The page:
Gilded Base

(May 20th, 2014) The list of past winners of the EMBO Gold Medal reads like a who-is-who in molecular biology. Recently, a new name has been added: Sophie Martin from the University of Lausanne.



In the current research climate, funding is becoming harder and harder to obtain. Research councils and charities are under increasing pressure from the public and governing bodies to promote translational research, and basic research is becoming something of a taboo subject. However, some scientists conducting basic research continue to thrive under the adverse funding conditions. One of them is Sophie Martin, Associate Professor at the University of Lausanne in Switzerland.

Her work on the principles of cellular organisation has been highly appreciated throughout the scientific community over the past few years. In 2009, she was awarded a Young Researcher Award from the European Molecular Biology Organization (EMBO), followed in 2010 by a Starting Grant from the European Research Council. Then, in 2012, she was awarded the Women in Cell Biology Junior Award for excellence in research by the American Society of Cell Biology. Now, Sophie Martin has been crowned the 2014 winner of the EMBO Gold Medal; an annual award given to European researchers under the age of 40, who have made an outstanding contribution to the field of molecular biology. "I am very honoured and happy that my work is recognised by my peers," says Martin. "We are asking very basic questions in cell biology, and our research does not directly lead to applications. I think these awards also recognise the importance of basic research."

Martin's research group, consisting of 14 members, investigates cell polarisation, cell division and the organisation of the cytoskeleton. "Our focus is the spatial organisation of the cell. How a cell self-organises in space and time is fascinating," she explains. "More specifically, we are trying to understand how the cell polarises to achieve its shape, and how it uses its shape to control its division. For this, we are using the fission yeast cell as a model, because it is a very simple eukaryote."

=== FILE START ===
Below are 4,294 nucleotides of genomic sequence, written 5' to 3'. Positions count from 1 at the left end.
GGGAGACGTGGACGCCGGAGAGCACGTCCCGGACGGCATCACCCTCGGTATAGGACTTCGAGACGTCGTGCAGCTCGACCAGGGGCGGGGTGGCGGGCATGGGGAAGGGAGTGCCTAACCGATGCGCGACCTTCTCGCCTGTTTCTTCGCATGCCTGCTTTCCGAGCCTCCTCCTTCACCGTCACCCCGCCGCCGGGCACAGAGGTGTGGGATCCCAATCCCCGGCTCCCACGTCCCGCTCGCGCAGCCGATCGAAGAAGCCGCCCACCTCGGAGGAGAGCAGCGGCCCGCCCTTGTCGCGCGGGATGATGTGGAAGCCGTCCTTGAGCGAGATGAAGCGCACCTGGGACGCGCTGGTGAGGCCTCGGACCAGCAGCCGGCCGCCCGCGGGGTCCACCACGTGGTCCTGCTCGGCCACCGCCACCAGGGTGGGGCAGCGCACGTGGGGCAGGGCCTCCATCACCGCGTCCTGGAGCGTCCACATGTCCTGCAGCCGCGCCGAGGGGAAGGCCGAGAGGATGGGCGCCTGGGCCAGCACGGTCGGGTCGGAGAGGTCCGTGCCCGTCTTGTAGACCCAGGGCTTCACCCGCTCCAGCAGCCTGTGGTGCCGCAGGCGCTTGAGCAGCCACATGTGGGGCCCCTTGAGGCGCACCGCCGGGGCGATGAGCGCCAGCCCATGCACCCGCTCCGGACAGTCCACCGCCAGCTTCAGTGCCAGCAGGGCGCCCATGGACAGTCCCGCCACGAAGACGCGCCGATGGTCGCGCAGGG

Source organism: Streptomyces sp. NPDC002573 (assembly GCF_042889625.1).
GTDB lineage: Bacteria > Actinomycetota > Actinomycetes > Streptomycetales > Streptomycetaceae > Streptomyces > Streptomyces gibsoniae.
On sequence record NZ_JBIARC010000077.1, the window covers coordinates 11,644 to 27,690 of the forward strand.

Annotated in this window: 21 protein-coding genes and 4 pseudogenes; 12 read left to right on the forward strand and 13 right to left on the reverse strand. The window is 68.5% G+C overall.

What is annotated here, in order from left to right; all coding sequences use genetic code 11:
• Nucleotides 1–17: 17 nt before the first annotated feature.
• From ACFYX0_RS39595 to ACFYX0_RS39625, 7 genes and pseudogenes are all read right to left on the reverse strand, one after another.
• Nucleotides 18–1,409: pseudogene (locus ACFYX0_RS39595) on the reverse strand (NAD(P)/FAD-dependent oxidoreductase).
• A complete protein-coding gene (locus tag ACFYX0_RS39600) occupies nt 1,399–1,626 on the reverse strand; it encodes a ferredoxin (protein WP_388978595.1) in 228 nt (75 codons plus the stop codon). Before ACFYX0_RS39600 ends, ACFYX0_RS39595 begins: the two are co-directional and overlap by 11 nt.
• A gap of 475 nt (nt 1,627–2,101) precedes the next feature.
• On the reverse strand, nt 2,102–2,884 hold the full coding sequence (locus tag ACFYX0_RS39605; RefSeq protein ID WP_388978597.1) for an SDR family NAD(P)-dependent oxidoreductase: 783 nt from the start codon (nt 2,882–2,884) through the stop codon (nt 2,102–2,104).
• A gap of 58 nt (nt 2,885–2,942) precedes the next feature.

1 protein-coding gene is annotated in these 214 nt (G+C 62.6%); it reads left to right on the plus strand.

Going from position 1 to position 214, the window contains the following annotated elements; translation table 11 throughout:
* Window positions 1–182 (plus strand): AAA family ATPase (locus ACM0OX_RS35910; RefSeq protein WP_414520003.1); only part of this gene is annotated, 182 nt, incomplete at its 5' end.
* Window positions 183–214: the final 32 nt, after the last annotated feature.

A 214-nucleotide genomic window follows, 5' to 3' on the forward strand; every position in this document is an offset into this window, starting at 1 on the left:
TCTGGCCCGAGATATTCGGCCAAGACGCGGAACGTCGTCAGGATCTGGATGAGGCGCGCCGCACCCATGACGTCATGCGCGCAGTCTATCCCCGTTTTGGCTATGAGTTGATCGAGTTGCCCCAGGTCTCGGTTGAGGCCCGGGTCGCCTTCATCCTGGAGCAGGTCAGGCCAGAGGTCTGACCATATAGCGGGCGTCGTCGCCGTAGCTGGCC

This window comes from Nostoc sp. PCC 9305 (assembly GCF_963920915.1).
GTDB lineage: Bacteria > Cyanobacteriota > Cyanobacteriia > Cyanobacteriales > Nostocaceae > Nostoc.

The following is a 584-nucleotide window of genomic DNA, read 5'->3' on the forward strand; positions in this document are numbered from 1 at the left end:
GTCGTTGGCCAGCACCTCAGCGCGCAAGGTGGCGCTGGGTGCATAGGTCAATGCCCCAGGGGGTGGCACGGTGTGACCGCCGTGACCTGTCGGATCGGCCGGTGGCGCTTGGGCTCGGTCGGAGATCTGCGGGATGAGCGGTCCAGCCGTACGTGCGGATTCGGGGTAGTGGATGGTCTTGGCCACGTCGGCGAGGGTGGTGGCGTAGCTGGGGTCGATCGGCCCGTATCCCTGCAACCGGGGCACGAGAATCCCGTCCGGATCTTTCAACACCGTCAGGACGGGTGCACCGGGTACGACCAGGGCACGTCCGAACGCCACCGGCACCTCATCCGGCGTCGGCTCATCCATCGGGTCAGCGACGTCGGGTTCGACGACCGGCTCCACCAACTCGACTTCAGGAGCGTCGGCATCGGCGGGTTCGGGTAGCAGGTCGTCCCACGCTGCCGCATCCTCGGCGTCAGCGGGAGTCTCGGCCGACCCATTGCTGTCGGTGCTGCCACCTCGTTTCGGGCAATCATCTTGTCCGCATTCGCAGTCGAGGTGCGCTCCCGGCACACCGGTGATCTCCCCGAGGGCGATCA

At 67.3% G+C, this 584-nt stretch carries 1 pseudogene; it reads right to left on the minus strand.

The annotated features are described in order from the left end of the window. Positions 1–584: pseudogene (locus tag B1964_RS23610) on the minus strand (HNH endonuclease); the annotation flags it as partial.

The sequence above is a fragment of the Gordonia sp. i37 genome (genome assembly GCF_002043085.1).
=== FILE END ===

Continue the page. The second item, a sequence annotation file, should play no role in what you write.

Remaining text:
Sophie Martin has had an exciting career so far, publishing her research in a number of high-calibre journals. Her most important work to date focuses around the role of an interesting protein in cell growth and division. "We have shown that one enzyme, a protein kinase named Pom1, forms concentration gradients from the extremities of the rod-shaped cell, which provide a negative control of where and when the cell divides." Martin has demonstrated that Pom1 is capable of serving to measure cell length and controlling when the cell enters the mitotic phase of the cell cycle. This is achieved through a concentration gradient of Pom1, originating at the tips of the cell, which overlaps with important cell cycle proteins towards the centre. Pom1-mediated phosphorylation (and thus inhibition) of these proteins causes the cell to remain in the G2 phase of the cell cycle - a phase of cell growth and protein synthesis - instead of progressing into mitosis. However, this only occurs in so-called “short cells”, where the overlapping region is more prominent. As the cell grows, the overlapping region becomes smaller and the inhibition of these proteins is released, resulting in cell division.

Martin's interest in biology first began at school, when she spent some time in a local lab during her vacations. Since then, she has obtained two degrees in Biology from the University of Lausanne, a PhD from the University of Cambridge, UK, and worked as a postdoctoral researcher at Columbia University, USA. She has now returned to Lausanne to set up her own lab. "I have always been interested in spatial organisation," she explains. "The specific research questions that I try to answer are guided by this wide topic, but also by previous discoveries, either by us or by others." Martin explains that her tremendous success is due to "being curious and creating opportunities," throughout her career. She also appreciates the importance of the support that she has received from her mentors and others she has met along the way.

Amy-Leigh Johnson

Photo: University of Lausanne




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